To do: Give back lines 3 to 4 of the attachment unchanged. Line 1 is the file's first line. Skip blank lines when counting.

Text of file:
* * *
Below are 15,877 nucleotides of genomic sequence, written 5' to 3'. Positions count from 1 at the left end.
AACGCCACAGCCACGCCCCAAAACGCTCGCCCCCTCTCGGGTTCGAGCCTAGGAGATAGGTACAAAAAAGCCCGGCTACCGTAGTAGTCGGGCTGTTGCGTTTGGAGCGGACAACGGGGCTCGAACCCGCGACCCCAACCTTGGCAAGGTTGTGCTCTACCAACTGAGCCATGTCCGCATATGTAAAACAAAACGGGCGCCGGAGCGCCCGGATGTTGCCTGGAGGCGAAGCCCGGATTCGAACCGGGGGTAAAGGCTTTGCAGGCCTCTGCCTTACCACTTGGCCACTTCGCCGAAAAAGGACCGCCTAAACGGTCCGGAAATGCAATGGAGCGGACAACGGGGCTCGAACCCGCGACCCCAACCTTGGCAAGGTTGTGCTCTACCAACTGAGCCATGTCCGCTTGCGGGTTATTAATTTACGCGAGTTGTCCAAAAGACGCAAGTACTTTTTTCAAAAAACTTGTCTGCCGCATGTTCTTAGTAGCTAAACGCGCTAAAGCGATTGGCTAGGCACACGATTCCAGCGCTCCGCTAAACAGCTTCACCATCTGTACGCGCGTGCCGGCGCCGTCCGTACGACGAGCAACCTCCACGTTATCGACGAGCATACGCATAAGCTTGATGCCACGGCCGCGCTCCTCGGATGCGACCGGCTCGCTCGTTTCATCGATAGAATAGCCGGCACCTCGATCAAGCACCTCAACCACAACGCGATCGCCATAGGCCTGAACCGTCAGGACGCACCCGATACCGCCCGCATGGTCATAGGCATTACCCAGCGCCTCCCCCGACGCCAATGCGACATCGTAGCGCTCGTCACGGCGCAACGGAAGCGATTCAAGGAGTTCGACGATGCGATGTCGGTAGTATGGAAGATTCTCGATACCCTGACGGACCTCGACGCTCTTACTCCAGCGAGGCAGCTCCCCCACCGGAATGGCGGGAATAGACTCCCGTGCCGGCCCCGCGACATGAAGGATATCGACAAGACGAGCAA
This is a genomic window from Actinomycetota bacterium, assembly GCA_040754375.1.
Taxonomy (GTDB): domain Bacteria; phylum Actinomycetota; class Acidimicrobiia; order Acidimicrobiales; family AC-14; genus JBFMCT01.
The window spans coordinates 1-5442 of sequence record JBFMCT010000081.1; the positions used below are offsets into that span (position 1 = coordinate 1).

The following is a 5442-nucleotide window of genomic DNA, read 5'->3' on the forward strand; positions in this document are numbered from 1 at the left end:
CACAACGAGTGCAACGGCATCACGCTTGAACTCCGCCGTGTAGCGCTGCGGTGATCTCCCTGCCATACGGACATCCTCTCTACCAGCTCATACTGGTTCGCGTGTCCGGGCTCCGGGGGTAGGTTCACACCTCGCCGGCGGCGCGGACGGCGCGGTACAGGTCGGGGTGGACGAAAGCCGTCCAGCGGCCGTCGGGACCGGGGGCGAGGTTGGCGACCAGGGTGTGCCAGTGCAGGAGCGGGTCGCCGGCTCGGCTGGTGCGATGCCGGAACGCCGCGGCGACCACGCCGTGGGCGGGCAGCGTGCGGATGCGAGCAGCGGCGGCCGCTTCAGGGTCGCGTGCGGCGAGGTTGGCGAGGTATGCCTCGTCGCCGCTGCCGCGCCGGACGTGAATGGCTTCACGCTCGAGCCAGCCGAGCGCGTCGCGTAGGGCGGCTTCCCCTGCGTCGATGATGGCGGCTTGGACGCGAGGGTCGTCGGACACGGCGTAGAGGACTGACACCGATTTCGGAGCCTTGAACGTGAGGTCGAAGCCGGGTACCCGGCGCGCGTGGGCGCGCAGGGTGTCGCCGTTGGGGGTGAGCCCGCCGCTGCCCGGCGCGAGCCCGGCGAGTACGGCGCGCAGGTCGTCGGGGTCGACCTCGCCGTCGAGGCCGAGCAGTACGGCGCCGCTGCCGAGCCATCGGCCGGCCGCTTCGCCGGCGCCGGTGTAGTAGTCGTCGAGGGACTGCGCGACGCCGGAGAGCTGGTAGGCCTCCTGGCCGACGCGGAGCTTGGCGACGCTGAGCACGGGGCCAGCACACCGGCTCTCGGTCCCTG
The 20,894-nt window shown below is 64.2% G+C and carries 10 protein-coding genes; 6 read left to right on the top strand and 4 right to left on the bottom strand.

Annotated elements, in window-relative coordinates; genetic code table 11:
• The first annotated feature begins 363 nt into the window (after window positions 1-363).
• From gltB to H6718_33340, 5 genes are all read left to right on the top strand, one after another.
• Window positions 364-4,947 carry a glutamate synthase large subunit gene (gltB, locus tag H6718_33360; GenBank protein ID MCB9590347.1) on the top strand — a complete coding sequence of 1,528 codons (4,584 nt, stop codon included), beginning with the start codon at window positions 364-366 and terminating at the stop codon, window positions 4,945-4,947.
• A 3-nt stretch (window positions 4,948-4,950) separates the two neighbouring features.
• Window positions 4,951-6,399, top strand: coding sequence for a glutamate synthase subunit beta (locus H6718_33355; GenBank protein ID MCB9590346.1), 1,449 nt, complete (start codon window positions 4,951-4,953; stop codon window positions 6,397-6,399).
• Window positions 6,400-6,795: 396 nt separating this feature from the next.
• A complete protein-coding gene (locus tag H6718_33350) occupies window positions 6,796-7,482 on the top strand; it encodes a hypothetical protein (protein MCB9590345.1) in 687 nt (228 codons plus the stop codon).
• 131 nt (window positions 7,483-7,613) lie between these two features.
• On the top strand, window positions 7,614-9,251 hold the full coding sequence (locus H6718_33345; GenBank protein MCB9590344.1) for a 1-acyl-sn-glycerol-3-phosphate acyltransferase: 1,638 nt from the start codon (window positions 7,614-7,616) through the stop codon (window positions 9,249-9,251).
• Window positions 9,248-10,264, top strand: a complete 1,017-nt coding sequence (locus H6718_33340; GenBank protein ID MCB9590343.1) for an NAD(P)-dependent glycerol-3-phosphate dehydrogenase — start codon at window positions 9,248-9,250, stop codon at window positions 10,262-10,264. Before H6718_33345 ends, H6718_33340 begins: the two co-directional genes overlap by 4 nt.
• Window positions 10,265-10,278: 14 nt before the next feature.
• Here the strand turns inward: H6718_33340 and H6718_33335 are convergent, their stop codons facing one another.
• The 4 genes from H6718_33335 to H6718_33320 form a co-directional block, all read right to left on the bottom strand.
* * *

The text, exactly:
This is a genomic window from Actinomycetota bacterium, assembly GCA_040754375.1.
Taxonomy (GTDB): domain Bacteria; phylum Actinomycetota; class Acidimicrobiia; order Acidimicrobiales; family AC-14; genus JBFMCT01.